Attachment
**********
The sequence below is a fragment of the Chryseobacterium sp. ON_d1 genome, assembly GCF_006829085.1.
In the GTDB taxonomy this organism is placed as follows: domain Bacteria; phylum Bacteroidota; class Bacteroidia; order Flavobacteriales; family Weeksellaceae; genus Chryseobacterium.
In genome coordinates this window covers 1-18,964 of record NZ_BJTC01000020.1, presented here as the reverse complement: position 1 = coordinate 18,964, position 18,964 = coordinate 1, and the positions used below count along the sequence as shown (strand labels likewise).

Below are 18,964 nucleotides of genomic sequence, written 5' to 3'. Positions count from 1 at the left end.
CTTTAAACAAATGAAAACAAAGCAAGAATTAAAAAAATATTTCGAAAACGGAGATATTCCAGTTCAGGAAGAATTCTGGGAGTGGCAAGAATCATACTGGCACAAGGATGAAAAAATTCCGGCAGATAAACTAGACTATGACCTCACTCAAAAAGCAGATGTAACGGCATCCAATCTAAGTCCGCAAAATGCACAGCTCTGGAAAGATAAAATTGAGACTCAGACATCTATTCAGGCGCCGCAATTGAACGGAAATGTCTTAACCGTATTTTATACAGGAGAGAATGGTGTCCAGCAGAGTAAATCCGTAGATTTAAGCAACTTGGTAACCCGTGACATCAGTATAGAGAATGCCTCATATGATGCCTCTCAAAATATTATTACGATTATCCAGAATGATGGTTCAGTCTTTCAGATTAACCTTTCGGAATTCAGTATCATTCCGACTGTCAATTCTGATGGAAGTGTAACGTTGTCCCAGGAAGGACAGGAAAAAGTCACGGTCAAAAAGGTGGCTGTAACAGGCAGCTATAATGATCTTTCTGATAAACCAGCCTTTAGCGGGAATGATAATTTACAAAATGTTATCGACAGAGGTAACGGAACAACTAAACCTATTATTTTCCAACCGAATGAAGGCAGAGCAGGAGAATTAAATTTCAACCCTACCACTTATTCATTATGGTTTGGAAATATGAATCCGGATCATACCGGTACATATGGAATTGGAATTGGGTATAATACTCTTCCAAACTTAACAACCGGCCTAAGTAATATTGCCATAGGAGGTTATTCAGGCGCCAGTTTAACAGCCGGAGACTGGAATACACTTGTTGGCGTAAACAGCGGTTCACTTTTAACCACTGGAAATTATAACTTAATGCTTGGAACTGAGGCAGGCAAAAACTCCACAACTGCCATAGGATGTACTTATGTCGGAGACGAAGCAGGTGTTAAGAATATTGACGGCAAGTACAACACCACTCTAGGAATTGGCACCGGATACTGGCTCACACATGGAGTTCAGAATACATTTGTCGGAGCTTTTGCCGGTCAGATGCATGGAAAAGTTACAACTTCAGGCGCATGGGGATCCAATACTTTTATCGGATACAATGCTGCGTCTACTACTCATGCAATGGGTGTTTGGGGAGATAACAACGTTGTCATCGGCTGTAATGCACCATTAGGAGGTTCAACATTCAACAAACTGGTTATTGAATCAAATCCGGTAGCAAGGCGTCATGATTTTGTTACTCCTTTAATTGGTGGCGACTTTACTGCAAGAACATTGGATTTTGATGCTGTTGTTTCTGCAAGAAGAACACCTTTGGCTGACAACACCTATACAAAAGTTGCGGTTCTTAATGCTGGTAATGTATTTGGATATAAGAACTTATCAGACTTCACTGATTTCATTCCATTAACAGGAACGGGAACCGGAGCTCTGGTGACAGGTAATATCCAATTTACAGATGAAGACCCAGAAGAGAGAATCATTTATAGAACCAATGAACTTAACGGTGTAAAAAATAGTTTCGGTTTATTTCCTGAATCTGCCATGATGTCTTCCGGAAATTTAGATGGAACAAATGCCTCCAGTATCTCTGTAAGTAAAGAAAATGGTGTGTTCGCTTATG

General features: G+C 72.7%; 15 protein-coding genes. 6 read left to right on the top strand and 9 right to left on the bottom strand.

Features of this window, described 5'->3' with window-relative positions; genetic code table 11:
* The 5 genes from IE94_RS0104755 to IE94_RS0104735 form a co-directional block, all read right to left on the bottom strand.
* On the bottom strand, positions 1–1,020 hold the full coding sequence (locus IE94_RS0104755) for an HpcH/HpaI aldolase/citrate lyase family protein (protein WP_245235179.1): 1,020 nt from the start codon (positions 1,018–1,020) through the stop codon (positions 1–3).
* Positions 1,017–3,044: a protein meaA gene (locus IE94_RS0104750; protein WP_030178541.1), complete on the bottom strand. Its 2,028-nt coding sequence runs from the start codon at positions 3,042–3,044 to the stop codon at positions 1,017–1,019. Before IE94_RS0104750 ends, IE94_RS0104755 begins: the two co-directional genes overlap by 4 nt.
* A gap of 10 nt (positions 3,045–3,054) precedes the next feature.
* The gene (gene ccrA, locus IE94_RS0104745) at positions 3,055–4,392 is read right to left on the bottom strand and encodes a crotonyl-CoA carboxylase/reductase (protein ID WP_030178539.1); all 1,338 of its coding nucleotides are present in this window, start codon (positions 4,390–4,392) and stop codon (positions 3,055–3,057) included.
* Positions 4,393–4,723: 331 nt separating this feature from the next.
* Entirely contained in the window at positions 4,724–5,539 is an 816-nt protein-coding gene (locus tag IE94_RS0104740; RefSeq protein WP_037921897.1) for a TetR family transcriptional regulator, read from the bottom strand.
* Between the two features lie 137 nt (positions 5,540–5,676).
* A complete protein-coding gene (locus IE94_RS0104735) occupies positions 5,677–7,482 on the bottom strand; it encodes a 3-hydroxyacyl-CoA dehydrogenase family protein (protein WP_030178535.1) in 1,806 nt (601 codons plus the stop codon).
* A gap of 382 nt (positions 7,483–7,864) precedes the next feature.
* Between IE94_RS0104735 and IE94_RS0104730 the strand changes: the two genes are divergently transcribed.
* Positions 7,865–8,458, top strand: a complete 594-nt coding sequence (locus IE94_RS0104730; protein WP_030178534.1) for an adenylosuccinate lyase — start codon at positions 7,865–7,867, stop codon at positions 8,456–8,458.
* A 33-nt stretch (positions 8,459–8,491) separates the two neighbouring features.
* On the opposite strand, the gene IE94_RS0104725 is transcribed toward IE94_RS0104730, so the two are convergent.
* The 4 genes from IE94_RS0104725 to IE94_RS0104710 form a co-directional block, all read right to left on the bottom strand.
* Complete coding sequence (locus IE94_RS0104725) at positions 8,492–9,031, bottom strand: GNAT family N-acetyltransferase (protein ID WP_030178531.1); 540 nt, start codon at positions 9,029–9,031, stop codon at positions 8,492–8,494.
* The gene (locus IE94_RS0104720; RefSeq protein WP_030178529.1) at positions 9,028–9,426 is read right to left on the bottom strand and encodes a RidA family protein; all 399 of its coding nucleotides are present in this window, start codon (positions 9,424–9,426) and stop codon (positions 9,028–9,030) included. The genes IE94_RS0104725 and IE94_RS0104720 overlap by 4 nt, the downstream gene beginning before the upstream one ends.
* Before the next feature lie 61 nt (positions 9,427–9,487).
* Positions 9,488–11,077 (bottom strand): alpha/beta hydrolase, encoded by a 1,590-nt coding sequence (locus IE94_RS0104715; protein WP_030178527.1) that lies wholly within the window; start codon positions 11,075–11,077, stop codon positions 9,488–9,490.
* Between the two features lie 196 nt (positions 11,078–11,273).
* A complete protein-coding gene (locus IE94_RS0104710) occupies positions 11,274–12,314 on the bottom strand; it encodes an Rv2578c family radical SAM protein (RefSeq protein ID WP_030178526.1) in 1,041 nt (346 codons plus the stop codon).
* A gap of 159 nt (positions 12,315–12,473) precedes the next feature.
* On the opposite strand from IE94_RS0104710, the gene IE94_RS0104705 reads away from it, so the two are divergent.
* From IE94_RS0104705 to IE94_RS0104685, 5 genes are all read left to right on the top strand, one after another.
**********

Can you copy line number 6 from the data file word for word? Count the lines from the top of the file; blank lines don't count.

General features: G+C 72.7%; 15 protein-coding genes. 6 read left to right on the top strand and 9 right to left on the bottom strand.